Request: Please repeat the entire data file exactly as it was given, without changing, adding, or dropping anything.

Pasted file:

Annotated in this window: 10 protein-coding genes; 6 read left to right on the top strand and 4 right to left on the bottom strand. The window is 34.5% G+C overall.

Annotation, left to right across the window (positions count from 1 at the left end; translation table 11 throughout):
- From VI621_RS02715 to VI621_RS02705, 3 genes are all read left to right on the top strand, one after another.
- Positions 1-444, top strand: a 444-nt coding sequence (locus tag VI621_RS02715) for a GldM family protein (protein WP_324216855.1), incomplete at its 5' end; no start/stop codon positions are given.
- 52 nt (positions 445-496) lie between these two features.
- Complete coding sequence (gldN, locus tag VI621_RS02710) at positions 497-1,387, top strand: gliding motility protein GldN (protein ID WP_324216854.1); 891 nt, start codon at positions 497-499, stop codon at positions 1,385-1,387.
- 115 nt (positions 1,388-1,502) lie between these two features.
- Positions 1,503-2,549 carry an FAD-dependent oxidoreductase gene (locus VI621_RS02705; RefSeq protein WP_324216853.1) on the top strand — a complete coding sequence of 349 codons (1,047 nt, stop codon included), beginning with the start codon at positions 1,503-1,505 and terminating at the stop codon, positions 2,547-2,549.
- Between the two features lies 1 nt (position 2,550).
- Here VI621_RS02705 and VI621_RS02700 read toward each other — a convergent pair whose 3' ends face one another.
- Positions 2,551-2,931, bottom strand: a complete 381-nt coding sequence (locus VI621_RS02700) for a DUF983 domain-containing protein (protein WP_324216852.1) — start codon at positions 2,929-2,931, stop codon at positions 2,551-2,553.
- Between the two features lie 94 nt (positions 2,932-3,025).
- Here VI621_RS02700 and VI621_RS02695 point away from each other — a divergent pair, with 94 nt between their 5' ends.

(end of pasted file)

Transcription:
Annotated in this window: 10 protein-coding genes; 6 read left to right on the top strand and 4 right to left on the bottom strand. The window is 34.5% G+C overall.

Annotation, left to right across the window (positions count from 1 at the left end; translation table 11 throughout):
- From VI621_RS02715 to VI621_RS02705, 3 genes are all read left to right on the top strand, one after another.
- Positions 1-444, top strand: a 444-nt coding sequence (locus tag VI621_RS02715) for a GldM family protein (protein WP_324216855.1), incomplete at its 5' end; no start/stop codon positions are given.
- 52 nt (positions 445-496) lie between these two features.
- Complete coding sequence (gldN, locus tag VI621_RS02710) at positions 497-1,387, top strand: gliding motility protein GldN (protein ID WP_324216854.1); 891 nt, start codon at positions 497-499, stop codon at positions 1,385-1,387.
- 115 nt (positions 1,388-1,502) lie between these two features.
- Positions 1,503-2,549 carry an FAD-dependent oxidoreductase gene (locus VI621_RS02705; RefSeq protein WP_324216853.1) on the top strand — a complete coding sequence of 349 codons (1,047 nt, stop codon included), beginning with the start codon at positions 1,503-1,505 and terminating at the stop codon, positions 2,547-2,549.
- Between the two features lies 1 nt (position 2,550).
- Here VI621_RS02705 and VI621_RS02700 read toward each other — a convergent pair whose 3' ends face one another.
- Positions 2,551-2,931, bottom strand: a complete 381-nt coding sequence (locus VI621_RS02700) for a DUF983 domain-containing protein (protein WP_324216852.1) — start codon at positions 2,929-2,931, stop codon at positions 2,551-2,553.
- Between the two features lie 94 nt (positions 2,932-3,025).
- Here VI621_RS02700 and VI621_RS02695 point away from each other — a divergent pair, with 94 nt between their 5' ends.